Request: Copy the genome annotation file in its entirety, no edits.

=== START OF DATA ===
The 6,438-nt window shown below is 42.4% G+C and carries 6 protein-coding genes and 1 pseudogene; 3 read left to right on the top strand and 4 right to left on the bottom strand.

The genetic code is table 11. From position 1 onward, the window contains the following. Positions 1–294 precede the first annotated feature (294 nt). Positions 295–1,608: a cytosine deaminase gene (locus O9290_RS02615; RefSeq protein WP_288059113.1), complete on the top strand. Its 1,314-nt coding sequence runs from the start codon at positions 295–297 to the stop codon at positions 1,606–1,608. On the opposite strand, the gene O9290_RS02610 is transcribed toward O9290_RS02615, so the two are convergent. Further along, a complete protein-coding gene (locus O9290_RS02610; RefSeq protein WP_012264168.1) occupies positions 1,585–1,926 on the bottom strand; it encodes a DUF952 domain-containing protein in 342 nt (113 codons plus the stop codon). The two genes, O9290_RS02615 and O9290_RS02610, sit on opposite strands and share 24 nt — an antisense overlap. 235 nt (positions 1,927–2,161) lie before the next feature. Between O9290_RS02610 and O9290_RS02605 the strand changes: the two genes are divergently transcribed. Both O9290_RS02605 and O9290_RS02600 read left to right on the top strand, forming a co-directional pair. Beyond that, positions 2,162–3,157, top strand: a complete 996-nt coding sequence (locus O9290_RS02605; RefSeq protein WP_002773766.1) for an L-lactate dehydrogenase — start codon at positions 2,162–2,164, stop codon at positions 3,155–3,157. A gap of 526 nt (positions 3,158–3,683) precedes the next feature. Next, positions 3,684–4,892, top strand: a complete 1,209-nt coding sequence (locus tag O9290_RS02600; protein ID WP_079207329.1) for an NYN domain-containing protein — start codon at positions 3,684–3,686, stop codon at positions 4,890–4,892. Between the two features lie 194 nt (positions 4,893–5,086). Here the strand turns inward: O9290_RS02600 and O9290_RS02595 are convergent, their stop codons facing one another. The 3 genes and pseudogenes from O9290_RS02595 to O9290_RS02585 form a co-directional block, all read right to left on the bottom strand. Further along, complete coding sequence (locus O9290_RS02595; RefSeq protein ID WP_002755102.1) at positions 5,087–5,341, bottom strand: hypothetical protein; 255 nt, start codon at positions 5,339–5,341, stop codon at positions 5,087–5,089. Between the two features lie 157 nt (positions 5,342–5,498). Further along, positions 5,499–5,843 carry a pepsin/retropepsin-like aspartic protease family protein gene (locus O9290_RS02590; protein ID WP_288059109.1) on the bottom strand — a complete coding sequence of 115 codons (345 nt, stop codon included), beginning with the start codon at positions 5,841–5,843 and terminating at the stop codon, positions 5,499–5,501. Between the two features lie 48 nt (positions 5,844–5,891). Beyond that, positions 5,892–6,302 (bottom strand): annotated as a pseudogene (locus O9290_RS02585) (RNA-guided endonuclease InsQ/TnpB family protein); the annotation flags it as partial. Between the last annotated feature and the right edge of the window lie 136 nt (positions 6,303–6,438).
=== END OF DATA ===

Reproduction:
The 6,438-nt window shown below is 42.4% G+C and carries 6 protein-coding genes and 1 pseudogene; 3 read left to right on the top strand and 4 right to left on the bottom strand.

The genetic code is table 11. From position 1 onward, the window contains the following. Positions 1–294 precede the first annotated feature (294 nt). Positions 295–1,608: a cytosine deaminase gene (locus O9290_RS02615; RefSeq protein WP_288059113.1), complete on the top strand. Its 1,314-nt coding sequence runs from the start codon at positions 295–297 to the stop codon at positions 1,606–1,608. On the opposite strand, the gene O9290_RS02610 is transcribed toward O9290_RS02615, so the two are convergent. Further along, a complete protein-coding gene (locus O9290_RS02610; RefSeq protein WP_012264168.1) occupies positions 1,585–1,926 on the bottom strand; it encodes a DUF952 domain-containing protein in 342 nt (113 codons plus the stop codon). The two genes, O9290_RS02615 and O9290_RS02610, sit on opposite strands and share 24 nt — an antisense overlap. 235 nt (positions 1,927–2,161) lie before the next feature. Between O9290_RS02610 and O9290_RS02605 the strand changes: the two genes are divergently transcribed. Both O9290_RS02605 and O9290_RS02600 read left to right on the top strand, forming a co-directional pair. Beyond that, positions 2,162–3,157, top strand: a complete 996-nt coding sequence (locus O9290_RS02605; RefSeq protein WP_002773766.1) for an L-lactate dehydrogenase — start codon at positions 2,162–2,164, stop codon at positions 3,155–3,157. A gap of 526 nt (positions 3,158–3,683) precedes the next feature. Next, positions 3,684–4,892, top strand: a complete 1,209-nt coding sequence (locus tag O9290_RS02600; protein ID WP_079207329.1) for an NYN domain-containing protein — start codon at positions 3,684–3,686, stop codon at positions 4,890–4,892. Between the two features lie 194 nt (positions 4,893–5,086). Here the strand turns inward: O9290_RS02600 and O9290_RS02595 are convergent, their stop codons facing one another. The 3 genes and pseudogenes from O9290_RS02595 to O9290_RS02585 form a co-directional block, all read right to left on the bottom strand. Further along, complete coding sequence (locus O9290_RS02595; RefSeq protein ID WP_002755102.1) at positions 5,087–5,341, bottom strand: hypothetical protein; 255 nt, start codon at positions 5,339–5,341, stop codon at positions 5,087–5,089. Between the two features lie 157 nt (positions 5,342–5,498). Further along, positions 5,499–5,843 carry a pepsin/retropepsin-like aspartic protease family protein gene (locus O9290_RS02590; protein ID WP_288059109.1) on the bottom strand — a complete coding sequence of 115 codons (345 nt, stop codon included), beginning with the start codon at positions 5,841–5,843 and terminating at the stop codon, positions 5,499–5,501. Between the two features lie 48 nt (positions 5,844–5,891). Beyond that, positions 5,892–6,302 (bottom strand): annotated as a pseudogene (locus O9290_RS02585) (RNA-guided endonuclease InsQ/TnpB family protein); the annotation flags it as partial. Between the last annotated feature and the right edge of the window lie 136 nt (positions 6,303–6,438).